for example the violence in no/low-income urban areas of some major cities (especially in Latin America). compilation prepared by OHCHR. para 152.g. para 205. the seemingly ready qualification of low-intensity conflicts in a failed state environment as situations of non-international armed conflict raises the question why potentially similar levels of violence. Prosecutor v. where it was held that Common Article 3 requires armed groups to be ‘organized as military in possession of a part of the national territory’ has not found widespread acceptance and is regarded as exceedingly high – see ICTR. Second. Judgment (Chamber I). 1851. this also raises the question whether (theoretically) similar levels of violence could be qualified differently depending on whether there is effective overall government control (Brazil) or not (Somalia).org/en/ news/2008/04/06/universal-periodic-review-brazil (last visited 9 July 2009). have not been qualified – and indeed have commonly not even been considered qualifiable – as such. and in light of the decision of the ICTY Trial Chamber in Limaj that ‘some degree of organization by the parties will suffice to establish the existence of an armed conflict’. ICTR-96-4-T. Akayesu. 41 ICTY. para 89. Case No. 11. 28 February 2008. spillover conflicts. ICJ Reports 1986. 43 Recent Security Council Resolutions 1816.6/1/BRA/2.pdf (last visited 9 July 2009). SC Res. namely states’ concerns about outside interference in their internal affairs. A/HRC/WG. After all. and sporadic law enforcement operations by third parties
that: ‘… it is important to understand that the application of Common Article 3 does not require the existence of large-scale and generalized hostilities or a situation comparable to a civil war in which dissident armed groups exercise control over parts of national territory …’40. 44 ICJ. Military and Paramilitary Activities in and against Nicaragua (Nicaragua v. concerns that have traditionally supported a heightened threshold for non-international armed conflicts in contradistinction to internal disturbances and tensions. involving criminal gangs and certain forms of militias more or less closely linked to the police. with respect to any other situation. The relatively high threshold identified by the ICTR in the Akayesu case. Judgment.hrw.41 Nonetheless. Limaj. in failed state situations. Brazil. First. a somewhat lowered threshold of violence and organizational structure could suffice to meet the legal requirements for qualification as a non-international armed conflict. United States of America).org/IMG/pdf/Bra_UN_comp.43 Theoretically.upr-info. and underscores in particular that this resolution shall not be considered as establishing customary international law’. No. p. para 619. in relation to Somalia the Security Council has continuously acknowledged the ‘extraordinary nature’ and ‘the unique character of the situation in Somalia’ from 1992 up until today. 136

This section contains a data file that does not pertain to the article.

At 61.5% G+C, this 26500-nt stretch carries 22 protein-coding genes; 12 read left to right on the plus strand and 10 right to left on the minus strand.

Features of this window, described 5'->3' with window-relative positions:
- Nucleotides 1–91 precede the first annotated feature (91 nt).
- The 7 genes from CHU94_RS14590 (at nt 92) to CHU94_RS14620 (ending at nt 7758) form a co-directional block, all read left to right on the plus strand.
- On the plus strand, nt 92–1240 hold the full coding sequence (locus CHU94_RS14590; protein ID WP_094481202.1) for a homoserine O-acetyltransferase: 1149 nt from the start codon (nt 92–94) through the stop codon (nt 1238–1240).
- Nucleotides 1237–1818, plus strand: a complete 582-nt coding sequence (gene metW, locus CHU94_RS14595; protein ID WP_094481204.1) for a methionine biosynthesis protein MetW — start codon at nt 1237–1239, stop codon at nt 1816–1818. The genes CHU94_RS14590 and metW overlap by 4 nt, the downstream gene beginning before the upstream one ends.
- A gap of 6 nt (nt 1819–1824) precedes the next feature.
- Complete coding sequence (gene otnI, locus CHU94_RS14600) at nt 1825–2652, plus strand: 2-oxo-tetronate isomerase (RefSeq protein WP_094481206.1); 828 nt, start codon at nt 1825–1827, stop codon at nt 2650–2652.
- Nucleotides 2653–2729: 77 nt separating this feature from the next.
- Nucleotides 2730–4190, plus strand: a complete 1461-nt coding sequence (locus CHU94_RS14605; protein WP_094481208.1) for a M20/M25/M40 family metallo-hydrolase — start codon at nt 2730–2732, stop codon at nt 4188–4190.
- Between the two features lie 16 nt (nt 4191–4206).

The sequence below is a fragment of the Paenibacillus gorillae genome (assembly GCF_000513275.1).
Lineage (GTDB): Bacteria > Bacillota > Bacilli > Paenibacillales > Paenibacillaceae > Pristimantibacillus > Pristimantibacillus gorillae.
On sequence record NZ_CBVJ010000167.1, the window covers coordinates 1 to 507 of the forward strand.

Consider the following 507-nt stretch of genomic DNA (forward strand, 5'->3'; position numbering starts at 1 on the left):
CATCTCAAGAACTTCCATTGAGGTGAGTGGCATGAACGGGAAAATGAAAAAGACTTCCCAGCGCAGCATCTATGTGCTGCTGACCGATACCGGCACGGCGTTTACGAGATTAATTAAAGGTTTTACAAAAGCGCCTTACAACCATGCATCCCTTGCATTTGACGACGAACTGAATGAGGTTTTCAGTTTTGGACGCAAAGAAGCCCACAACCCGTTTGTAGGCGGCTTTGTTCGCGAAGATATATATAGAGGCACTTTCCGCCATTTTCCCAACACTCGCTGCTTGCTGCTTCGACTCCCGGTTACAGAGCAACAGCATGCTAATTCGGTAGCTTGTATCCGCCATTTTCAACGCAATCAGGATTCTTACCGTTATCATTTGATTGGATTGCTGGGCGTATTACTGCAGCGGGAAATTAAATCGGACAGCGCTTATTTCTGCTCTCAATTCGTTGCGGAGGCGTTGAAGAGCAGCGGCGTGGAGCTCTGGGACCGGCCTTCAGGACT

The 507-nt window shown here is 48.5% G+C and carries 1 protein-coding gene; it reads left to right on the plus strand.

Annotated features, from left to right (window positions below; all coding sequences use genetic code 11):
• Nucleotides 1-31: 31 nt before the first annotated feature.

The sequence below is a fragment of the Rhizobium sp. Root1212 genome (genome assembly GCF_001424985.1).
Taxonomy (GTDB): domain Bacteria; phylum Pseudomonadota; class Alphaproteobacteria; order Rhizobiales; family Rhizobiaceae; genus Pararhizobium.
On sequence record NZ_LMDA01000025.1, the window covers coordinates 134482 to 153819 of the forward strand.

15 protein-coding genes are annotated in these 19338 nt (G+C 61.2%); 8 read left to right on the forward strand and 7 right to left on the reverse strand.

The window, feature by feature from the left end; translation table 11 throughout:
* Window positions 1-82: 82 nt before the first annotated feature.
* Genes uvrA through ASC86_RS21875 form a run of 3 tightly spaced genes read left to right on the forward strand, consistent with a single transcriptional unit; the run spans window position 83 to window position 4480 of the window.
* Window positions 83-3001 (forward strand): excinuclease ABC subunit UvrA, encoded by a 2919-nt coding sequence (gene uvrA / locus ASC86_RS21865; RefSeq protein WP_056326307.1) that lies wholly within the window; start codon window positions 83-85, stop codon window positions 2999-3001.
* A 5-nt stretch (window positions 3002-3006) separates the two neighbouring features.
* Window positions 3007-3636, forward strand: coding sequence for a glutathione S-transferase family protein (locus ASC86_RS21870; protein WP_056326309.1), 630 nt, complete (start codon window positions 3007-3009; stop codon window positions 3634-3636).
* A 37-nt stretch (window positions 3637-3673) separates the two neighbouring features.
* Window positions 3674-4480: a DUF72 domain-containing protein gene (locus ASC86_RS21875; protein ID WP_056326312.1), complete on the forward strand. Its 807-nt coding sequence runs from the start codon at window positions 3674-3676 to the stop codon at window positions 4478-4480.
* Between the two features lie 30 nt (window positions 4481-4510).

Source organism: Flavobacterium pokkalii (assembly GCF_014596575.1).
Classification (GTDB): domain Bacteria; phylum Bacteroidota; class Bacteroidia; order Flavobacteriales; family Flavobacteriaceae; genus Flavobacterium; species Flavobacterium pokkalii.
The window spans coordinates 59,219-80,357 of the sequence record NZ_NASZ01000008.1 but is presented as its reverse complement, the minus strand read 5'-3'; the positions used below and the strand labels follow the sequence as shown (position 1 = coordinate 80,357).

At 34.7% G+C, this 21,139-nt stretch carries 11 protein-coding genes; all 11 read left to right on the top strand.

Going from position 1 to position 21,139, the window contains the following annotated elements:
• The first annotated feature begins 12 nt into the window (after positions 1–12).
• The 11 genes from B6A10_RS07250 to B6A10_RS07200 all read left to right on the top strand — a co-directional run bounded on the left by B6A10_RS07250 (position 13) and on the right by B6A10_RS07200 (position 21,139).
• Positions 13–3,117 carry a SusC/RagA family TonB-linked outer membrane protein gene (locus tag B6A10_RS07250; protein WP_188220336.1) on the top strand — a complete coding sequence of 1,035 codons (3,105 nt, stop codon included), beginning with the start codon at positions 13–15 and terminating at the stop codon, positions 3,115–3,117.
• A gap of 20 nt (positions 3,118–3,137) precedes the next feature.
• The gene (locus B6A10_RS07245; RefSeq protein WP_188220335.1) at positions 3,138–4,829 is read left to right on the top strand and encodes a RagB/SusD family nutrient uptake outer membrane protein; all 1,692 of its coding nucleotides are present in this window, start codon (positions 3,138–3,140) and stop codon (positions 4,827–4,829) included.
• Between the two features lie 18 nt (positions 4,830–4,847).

. 14. 1846 and 1851 – albeit with regard to the repression of piracy – not only underscored the particularity of the situation in Somalia but explicitly emphasized that those resolutions shall not be considered as establishing customary international law. of course. para 10: ‘Affirms that the authorization provided in this resolution apply only with respect to the situation in Somalia and shall not affect the rights or obligations or responsibilities of Member States under international law. 42 See e. Prosecutor v. one could think of reasons why armed violence in failed state scenarios could more readily be qualified as an armed conflict in the sense of IHL. the application of IHL might
40 Inter-American Court of Human Rights. 16 December 2008. Argentina (Tablada Case). Geib – Armed violence in fragile states: Low-intensity conflicts.R. Report 55/97. available at: http://www. 8 April 2008. Juan Carlos Abella v. Because a total loss of government control is so exceptional. above note 34. including any rights or obligations under UNCLOS. available at: http://www.137. too little state practice has evolved to reach a conclusive answer as to whether. Human Rights Watch’s submission to the Human Rights Council.44 are attenuated in the absence of effective government control.42 On a more abstract level.
perhaps even more so if despite relatively low or fluctuating levels of violence. Evidently. unlike in traditional ‘civil wars’. at least in theory. territorial spillover effects appear to be quite frequent. repercussions on the civilian population are extremely severe. as will be seen below. territorial demarcations and international borders are of little relevance for armed groups that are striving for economic gain rather than regime change and government control. Thus rather than indicating the acceptance of a separate sub-category of armed conflicts specific to failed states. This does not mean that territorially confined urban violence could not eventually reach the threshold of an armed conflict. Common Article 3 of the four Geneva Conventions. persistence and geographical expansion of armed violence may partly compensate for a lower level of intensity.Volume 91 Number 873 March 2009